The opening of the new Harry Potter film, “Harry Potter and the Goblet of Fire,” today will bring both avid fans and staunch critics to the forefront. Some will even decry the series as one that teaches children the art of witchcraft, while others will compare the characters and their practices with real people who practice Wicca.
So what does a practicing Wiccan have to say about all the stereotyping, assumptions and criticisms?
“It’s very sad that people have such polarized views about this series,” says Maria Kay Simms, a Kensington resident, Wiccan high priestess, and Harry Potter fan who has been practicing Wicca since 1987. “These people are confusing a Halloween secular idea with a spiritual path that has nothing to do with it.”
Simms says she reads about opposition every time a new book or movie comes out. “A lot of the objectors are fundamentalist Christians who don’t understand what they are objecting to.”
Simms, also an astrologer and published author, began her study of Wicca with the Covenant of the Goddess Group in San Diego in 1987 after experimenting with many different spiritual paths, including Catholicism. She prefers to keep a low profile with her beliefs here in New Hampshire, largely because of some of the criticisms Wiccans draw from those who, she says, are uneducated or closed-minded.
“It’s very inaccurate, first to compare Wiccans to the characters in Harry Potter, and secondly to say that the books teach Wicca to children,” she says. “It is sad that people let their ignorance of what they think they are against be directed at this series when the correlation clearly isn’t there.”
The fact that the books mainly take place in Hogwarts School of Witchcraft and Wizardry brings a “knee-jerk reaction” from protesters, according to Simms. But she notes that Halloween is never mentioned anywhere in the book, while the students celebrate Christmas each year.
“People make a big issue about Halloween, but the secular customs of most holidays are pagan,” Simms says, adding that Wiccans celebrate Samhein (pronounced Sow-wen) around the time of Halloween to honor those who have passed over and the end of the earth cycle.
Simms says there is no religion anywhere in the Harry Potter series. “No one should fear kids reading these books,” she says. “There is no religion apparent in the book at all, no mention of the god or goddess, and nothing in the Muggle (non-witch) community regarding Christianity either. The books do have a very magical quality about them, however, as it is a series that induced a lot of children to read in an electronic generation.”
Simms adds that she reads all the books and takes her grandchildren to see the movies when they are released. “I don’t believe (author) J.K. Rowling had any deliberate motivation about what she did in these books. She has a wonderful way with words, and I was so impressed with the books from the first one on, even before the description of Hogwarts,” she says. “I suspect those who complain haven’t even read the books and are just reacting to the idea.”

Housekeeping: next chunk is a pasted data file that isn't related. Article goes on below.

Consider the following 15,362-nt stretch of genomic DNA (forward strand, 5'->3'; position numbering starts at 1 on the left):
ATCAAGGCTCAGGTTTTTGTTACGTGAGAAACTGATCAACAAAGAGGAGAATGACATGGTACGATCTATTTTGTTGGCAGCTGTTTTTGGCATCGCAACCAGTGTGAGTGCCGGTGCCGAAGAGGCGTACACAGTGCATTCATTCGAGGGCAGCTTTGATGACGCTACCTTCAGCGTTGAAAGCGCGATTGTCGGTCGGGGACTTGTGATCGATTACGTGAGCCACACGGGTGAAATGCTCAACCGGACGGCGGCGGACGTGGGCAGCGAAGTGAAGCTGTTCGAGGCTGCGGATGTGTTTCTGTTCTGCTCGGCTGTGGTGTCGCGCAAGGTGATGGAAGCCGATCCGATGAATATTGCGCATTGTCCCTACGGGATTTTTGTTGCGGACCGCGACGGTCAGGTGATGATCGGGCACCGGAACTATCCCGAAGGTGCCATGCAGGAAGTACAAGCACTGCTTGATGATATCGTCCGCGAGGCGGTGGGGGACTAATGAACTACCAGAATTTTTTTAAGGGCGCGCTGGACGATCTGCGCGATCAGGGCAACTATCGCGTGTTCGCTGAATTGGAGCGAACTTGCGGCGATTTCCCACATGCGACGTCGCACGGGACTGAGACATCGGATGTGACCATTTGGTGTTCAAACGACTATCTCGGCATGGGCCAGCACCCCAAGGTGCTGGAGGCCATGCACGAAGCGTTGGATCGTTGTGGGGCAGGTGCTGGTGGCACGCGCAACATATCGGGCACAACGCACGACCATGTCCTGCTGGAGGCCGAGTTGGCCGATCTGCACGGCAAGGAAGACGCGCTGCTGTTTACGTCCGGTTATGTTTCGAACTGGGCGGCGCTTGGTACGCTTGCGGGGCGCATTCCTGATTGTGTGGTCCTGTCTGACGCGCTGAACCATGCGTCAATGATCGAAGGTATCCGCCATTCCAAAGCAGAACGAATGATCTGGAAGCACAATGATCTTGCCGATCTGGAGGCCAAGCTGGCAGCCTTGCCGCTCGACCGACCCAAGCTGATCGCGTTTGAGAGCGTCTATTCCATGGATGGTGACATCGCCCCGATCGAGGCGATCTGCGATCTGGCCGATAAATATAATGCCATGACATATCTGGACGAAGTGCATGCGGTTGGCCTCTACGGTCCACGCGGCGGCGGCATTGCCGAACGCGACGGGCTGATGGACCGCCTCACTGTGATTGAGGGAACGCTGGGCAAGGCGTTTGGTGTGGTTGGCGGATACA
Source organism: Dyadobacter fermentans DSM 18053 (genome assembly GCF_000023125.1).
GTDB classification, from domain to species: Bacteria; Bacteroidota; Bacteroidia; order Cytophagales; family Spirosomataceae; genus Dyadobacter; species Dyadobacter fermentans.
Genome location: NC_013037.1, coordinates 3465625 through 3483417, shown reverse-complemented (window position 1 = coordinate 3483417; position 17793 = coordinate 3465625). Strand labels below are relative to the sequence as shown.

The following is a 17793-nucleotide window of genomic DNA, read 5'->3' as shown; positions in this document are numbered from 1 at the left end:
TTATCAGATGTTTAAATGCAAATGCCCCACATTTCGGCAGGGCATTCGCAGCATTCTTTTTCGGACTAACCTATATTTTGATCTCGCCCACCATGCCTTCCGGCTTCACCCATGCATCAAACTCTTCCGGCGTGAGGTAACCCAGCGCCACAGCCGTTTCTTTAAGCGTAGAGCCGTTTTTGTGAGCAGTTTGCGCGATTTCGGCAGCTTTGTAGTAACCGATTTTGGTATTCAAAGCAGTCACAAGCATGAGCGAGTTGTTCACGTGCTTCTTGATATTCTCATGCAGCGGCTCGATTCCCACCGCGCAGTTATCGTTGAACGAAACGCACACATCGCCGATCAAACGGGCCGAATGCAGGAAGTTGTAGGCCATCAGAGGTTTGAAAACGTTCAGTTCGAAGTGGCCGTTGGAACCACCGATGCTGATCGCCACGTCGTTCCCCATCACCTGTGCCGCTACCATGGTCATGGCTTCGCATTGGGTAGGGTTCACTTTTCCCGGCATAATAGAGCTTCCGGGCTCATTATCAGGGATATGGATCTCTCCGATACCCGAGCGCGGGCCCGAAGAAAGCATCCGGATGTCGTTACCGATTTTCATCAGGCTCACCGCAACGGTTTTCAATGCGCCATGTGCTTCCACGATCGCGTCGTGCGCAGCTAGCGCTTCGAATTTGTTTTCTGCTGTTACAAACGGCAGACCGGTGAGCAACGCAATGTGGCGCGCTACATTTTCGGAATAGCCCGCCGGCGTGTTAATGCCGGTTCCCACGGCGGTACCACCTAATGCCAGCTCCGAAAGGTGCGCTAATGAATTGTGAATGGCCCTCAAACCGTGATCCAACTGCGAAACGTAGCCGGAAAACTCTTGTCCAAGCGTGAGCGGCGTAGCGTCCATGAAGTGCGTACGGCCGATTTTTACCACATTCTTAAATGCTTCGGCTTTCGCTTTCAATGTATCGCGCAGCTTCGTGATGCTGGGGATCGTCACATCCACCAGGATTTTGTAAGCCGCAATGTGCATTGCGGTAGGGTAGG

Simms says she believes that parents worrying about their children looking to another religion should first look to their own practices. “A lot of times, kids turning to other religions is not about an attraction but a discomfort or dissatisfaction of the religion they’re in,” she says. “In the case of the books, parents should not withhold that privilege from them. Reading Harry Potter wouldn’t discourage kids from the religion their parents are teaching them.”
Still, a feeling of disappointment resonates with Simms over the controversy. “I don’t feel anger when I hear the comparisons, I just think it’s regrettable that some deprive their kids of reading inspirational writing. I imagine things like this encourage creativity, and this is a time when creativity is needed in kids.”
Simms says she fully intends to see “Goblet of Fire” when it is released, and she plans to take her grandchildren. “I’ve seen the evidence of positive influence these stories have had on my granddaughter,” she says. “I urge parents to read the books themselves so they can see if there is any religion. But these books will be classics. I don’t volunteer to argue with people, but I would try to convince them that there is nothing to worry about in ‘Harry Potter.’”
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